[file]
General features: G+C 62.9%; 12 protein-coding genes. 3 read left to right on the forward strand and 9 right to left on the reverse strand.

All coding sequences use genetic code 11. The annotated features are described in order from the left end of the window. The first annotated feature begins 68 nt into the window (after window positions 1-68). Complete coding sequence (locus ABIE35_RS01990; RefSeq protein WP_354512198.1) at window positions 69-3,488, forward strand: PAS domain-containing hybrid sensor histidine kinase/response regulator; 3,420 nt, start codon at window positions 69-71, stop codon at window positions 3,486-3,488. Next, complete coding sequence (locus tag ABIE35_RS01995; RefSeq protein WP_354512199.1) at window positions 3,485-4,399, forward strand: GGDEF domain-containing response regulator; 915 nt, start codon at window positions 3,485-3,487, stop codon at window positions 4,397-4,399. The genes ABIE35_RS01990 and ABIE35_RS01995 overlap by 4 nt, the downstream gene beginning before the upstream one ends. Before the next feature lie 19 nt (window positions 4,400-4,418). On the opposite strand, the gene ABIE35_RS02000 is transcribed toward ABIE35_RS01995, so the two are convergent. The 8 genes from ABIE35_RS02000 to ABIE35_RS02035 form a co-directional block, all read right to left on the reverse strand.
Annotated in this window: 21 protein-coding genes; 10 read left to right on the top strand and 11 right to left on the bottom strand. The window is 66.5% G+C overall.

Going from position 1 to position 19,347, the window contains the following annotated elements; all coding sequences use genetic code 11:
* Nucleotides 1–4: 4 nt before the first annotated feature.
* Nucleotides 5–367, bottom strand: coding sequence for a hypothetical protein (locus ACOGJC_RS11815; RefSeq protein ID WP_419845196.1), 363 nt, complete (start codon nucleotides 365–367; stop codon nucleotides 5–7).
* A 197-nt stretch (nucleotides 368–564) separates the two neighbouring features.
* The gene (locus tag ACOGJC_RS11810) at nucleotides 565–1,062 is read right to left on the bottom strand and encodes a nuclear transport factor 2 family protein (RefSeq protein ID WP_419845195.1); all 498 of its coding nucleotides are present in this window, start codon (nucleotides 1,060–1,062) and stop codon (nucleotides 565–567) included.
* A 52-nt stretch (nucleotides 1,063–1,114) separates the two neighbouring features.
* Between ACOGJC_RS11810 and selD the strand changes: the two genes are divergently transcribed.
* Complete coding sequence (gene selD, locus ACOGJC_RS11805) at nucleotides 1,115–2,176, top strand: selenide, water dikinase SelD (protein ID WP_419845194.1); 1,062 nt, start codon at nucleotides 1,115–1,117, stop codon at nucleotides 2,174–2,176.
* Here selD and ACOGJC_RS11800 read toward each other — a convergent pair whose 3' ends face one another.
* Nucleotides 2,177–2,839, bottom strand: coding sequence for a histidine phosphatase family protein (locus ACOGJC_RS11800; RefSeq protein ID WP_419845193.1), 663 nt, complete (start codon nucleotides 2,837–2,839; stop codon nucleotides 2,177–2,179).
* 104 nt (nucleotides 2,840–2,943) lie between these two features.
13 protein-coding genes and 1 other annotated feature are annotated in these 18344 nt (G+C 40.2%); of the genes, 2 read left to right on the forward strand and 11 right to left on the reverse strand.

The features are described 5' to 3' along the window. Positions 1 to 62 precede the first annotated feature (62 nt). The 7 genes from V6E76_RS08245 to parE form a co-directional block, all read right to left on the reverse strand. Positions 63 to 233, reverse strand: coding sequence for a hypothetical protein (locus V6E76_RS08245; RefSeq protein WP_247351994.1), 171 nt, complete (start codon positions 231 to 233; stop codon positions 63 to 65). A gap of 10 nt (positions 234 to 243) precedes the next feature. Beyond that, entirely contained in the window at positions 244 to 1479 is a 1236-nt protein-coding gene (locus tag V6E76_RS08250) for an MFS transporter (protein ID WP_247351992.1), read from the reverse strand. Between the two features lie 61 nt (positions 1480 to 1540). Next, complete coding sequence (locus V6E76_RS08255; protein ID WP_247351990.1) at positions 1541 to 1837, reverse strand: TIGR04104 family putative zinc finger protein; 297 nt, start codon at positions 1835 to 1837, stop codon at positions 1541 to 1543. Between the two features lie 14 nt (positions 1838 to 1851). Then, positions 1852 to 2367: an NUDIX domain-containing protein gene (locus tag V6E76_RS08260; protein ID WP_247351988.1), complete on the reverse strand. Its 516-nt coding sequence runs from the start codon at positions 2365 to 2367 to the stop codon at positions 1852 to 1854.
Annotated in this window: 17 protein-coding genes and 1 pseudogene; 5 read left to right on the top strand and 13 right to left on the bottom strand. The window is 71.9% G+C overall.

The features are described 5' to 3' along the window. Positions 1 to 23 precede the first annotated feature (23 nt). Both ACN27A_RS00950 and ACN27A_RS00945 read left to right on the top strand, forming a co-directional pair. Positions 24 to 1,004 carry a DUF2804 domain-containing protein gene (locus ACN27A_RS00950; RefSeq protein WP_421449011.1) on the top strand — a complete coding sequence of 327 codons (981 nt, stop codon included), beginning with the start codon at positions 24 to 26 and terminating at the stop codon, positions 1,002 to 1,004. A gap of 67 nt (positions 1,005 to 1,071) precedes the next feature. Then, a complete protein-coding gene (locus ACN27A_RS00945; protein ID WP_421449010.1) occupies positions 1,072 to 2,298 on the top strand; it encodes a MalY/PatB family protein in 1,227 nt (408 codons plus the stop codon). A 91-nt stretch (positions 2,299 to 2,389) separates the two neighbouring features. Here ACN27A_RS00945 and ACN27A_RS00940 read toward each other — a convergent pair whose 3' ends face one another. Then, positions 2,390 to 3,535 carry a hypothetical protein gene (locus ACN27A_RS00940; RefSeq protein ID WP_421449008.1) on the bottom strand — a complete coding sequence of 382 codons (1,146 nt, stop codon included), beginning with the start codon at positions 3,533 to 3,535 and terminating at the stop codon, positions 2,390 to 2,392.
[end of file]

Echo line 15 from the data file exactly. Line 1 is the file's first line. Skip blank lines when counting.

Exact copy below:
13 protein-coding genes and 1 other annotated feature are annotated in these 18344 nt (G+C 40.2%); of the genes, 2 read left to right on the forward strand and 11 right to left on the reverse strand.